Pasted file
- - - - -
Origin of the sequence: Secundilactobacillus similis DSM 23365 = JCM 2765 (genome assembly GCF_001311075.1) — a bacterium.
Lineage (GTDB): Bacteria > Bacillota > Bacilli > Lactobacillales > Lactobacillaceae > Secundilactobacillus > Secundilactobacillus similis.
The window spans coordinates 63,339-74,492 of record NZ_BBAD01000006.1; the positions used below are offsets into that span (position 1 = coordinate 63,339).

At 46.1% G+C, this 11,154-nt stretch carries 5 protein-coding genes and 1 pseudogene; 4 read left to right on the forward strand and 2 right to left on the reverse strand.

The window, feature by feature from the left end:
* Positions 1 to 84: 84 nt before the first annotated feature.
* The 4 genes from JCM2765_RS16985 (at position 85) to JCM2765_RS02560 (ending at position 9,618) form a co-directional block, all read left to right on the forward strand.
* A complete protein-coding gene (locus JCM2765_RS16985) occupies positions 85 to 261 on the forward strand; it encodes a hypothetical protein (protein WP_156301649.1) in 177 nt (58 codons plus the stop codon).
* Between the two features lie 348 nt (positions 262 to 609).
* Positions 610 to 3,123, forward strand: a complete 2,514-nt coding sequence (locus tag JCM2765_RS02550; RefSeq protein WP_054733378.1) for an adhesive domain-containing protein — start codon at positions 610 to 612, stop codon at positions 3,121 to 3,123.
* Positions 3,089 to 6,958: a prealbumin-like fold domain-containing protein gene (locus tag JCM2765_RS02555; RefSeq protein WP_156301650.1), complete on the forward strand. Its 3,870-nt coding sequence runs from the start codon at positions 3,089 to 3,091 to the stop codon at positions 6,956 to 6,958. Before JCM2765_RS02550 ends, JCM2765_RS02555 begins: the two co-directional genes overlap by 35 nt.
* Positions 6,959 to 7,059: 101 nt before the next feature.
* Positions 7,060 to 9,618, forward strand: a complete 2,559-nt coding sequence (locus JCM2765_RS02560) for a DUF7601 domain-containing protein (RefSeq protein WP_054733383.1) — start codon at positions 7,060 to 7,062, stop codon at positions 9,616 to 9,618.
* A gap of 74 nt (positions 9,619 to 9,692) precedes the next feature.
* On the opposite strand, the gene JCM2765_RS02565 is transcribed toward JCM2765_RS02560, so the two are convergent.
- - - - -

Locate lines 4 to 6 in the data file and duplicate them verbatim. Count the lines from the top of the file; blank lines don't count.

At 46.1% G+C, this 11,154-nt stretch carries 5 protein-coding genes and 1 pseudogene; 4 read left to right on the forward strand and 2 right to left on the reverse strand.

The window, feature by feature from the left end:
* Positions 1 to 84: 84 nt before the first annotated feature.